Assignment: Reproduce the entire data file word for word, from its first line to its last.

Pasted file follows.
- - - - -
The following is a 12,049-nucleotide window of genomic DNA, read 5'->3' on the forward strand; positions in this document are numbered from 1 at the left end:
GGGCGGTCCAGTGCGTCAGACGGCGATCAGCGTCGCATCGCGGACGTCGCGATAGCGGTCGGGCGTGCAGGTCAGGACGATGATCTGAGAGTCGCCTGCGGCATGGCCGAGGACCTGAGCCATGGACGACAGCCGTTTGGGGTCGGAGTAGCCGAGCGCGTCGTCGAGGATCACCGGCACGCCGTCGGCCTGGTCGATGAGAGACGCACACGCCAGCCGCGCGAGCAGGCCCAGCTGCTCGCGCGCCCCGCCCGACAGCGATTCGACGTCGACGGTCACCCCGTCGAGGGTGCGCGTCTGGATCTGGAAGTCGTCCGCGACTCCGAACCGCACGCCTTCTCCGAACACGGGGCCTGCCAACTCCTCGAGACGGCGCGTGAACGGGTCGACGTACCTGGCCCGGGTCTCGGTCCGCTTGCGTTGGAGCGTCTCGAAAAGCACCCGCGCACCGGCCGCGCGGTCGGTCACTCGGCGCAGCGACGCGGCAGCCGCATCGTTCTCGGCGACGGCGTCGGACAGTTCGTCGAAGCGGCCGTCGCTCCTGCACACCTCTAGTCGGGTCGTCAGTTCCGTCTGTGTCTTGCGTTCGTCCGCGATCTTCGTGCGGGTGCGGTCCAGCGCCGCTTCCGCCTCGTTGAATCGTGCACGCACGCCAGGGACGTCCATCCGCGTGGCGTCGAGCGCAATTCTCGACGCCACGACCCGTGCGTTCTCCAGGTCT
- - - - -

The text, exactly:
The following is a 12,049-nucleotide window of genomic DNA, read 5'->3' on the forward strand; positions in this document are numbered from 1 at the left end:
GGGCGGTCCAGTGCGTCAGACGGCGATCAGCGTCGCATCGCGGACGTCGCGATAGCGGTCGGGCGTGCAGGTCAGGACGATGATCTGAGAGTCGCCTGCGGCATGGCCGAGGACCTGAGCCATGGACGACAGCCGTTTGGGGTCGGAGTAGCCGAGCGCGTCGTCGAGGATCACCGGCACGCCGTCGGCCTGGTCGATGAGAGACGCACACGCCAGCCGCGCGAGCAGGCCCAGCTGCTCGCGCGCCCCGCCCGACAGCGATTCGACGTCGACGGTCACCCCGTCGAGGGTGCGCGTCTGGATCTGGAAGTCGTCCGCGACTCCGAACCGCACGCCTTCTCCGAACACGGGGCCTGCCAACTCCTCGAGACGGCGCGTGAACGGGTCGACGTACCTGGCCCGGGTCTCGGTCCGCTTGCGTTGGAGCGTCTCGAAAAGCACCCGCGCACCGGCCGCGCGGTCGGTCACTCGGCGCAGCGACGCGGCAGCCGCATCGTTCTCGGCGACGGCGTCGGACAGTTCGTCGAAGCGGCCGTCGCTCCTGCACACCTCTAGTCGGGTCGTCAGTTCCGTCTGTGTCTTGCGTTCGTCCGCGATCTTCGTGCGGGTGCGGTCCAGCGCCGCTTCCGCCTCGTTGAATCGTGCACGCACGCCAGGGACGTCCATCCGCGTGGCGTCGAGCGCAATTCTCGACGCCACGACCCGTGCGTTCTCCAGGTCT